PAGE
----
The present invention may be embodied in any image-forming device and is not limited to any specific embodiments illustrated herein. Referring now also to
Print media, such as paper, for example, is typically provided wrapped in heavy paper or other material forming a secure package to contain and protect the print media during shipment and storage. Print media is generally packaged with one ream (i.e., 500 sheets) to a package. Typically, in the prior art, the media is removed from the package prior to loading in an input tray 11 for input to a printer 10. Referring now also to
With continuing reference to
Referring now also to
With continuing reference to
Referring now also to
Alternatively, in another preferred embodiment, the information encoded in the identifying image 63 can include all of the media characteristics and attributes of interest as well as identifying the media type. When the sensor 81 reads the identifying image 63, the encoded information is transmitted to NVRAM 83 and stored in the look-up table. At the NVRAM, the encoded information will update any media information corresponding to the encoded media type already stored; if the encoded media type is a new media, i.e., not already in the look-up table, an new entry and file for the encoded media type is opened. In a preferred embodiment, the media information stored in the look-up table is indexed by media type.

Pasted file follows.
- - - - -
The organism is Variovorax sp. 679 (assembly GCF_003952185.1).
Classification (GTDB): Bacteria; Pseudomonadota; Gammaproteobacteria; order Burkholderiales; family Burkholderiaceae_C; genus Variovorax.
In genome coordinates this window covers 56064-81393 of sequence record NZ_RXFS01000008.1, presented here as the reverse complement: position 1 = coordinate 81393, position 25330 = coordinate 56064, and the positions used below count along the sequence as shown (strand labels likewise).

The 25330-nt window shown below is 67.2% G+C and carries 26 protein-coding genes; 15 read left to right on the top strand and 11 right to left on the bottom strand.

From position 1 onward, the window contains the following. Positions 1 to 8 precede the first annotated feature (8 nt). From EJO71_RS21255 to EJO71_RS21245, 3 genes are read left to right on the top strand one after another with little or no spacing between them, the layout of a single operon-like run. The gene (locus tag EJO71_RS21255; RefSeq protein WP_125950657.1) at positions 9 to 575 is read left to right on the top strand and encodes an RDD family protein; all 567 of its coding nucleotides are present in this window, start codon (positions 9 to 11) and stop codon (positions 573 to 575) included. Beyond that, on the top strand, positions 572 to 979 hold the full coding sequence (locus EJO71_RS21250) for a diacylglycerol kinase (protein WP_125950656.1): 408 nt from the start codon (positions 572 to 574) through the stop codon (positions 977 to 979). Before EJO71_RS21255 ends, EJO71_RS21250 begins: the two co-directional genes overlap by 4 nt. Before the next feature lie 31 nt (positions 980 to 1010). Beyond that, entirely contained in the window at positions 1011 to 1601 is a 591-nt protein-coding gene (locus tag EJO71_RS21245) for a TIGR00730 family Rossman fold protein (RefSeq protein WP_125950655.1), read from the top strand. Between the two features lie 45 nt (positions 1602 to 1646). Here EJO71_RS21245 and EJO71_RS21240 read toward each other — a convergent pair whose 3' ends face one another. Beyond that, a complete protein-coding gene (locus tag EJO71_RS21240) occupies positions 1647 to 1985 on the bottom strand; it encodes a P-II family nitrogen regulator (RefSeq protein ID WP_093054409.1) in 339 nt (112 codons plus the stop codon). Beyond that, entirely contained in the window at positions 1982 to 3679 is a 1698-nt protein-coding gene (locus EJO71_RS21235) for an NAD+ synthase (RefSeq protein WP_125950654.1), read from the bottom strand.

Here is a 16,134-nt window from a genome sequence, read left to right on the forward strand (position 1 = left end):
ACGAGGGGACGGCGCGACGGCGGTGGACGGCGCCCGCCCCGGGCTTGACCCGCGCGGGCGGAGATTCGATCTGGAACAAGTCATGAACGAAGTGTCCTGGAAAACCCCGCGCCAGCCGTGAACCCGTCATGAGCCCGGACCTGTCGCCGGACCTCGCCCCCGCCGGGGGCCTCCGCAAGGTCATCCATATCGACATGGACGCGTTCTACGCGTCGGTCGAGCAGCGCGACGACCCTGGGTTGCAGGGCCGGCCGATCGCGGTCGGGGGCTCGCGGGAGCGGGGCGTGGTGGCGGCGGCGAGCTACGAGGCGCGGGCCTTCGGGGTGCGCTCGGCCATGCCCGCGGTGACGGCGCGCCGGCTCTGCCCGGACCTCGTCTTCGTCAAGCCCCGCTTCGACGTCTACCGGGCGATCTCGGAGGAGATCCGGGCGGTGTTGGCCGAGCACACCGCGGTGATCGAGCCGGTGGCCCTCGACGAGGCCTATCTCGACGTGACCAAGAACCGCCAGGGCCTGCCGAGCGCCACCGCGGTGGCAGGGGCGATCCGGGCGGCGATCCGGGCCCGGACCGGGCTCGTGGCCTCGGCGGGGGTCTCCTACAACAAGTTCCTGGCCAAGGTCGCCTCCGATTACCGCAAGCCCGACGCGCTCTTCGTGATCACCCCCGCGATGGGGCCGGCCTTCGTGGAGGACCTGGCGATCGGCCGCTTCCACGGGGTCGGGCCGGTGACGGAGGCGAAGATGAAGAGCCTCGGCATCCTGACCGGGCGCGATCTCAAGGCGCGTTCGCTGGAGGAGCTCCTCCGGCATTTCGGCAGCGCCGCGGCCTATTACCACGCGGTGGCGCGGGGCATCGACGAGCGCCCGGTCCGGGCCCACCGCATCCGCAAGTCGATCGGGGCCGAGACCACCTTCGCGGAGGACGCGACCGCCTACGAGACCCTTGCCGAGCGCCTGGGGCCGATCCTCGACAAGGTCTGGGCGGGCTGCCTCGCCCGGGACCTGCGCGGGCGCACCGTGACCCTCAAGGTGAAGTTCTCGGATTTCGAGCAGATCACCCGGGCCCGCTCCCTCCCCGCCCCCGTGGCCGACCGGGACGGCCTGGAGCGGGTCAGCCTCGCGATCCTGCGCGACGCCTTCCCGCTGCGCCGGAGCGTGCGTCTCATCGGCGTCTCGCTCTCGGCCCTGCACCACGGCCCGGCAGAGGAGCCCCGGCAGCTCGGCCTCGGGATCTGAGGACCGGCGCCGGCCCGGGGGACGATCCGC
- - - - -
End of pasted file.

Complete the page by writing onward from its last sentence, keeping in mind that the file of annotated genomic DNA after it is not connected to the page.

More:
The printer controller 85 then updates the printer media settings based on the media input tray 11 presently selected. The printer controller 85 updates the printer media settings at power-up 91 or a reset 93 of the printer. The controller 85 will also update the printer media settings anytime the media input tray 11 is changed 95, such as when a user submits a print job calling for a different type media than that loaded in the presently selected media input tray, or when an input tray is opened or removed 97 and then subsequently closed or replaced 99, such as when a user changes the media type loaded in a selected media input tray, for example.
While having described and illustrated the principles of the present invention with reference to various preferred embodiments and alternatives, it will be apparent to those familiar with the art that the invention can be further modified in arrangement and detail without departing from those principles. Accordingly, it is understood that the present invention includes all such modifications that come within the terms of the following claims and equivalents thereof.
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|U.S. Classification||235/462.13, 235/462.02, 235/462.01, 235/468, 283/72, 283/113, 235/380|
|International Classification||B41J11/00, B65H7/14, B41J13/10, B41J13/00|
|Cooperative Classification||B41J13/0081, B65H2511/10, B41J13/103, B65H7/14, B65H2701/124, B65H2553/43, B41J11/009, B65H2511/414, B65H2511/512, B65H2511/416, B65H2405/311|
|European Classification||B41J13/00P, B65H7/14, B41J13/10B, B41J11/00U|
|Sep 30, 2003||AS||Assignment|
Owner name: HEWLETT-PACKARD DEVELOPMENT COMPANY L.P.,TEXAS
Free format text: ASSIGNMENT OF ASSIGNORS INTEREST;ASSIGNOR:HEWLETT-PACKARD COMPANY;REEL/FRAME:014061/0492
Effective date: 20030926
|Aug 15, 2008||FPAY||Fee payment|
Year of fee payment: 4
|Aug 15, 2012||FPAY||Fee payment|
Year of fee payment: 8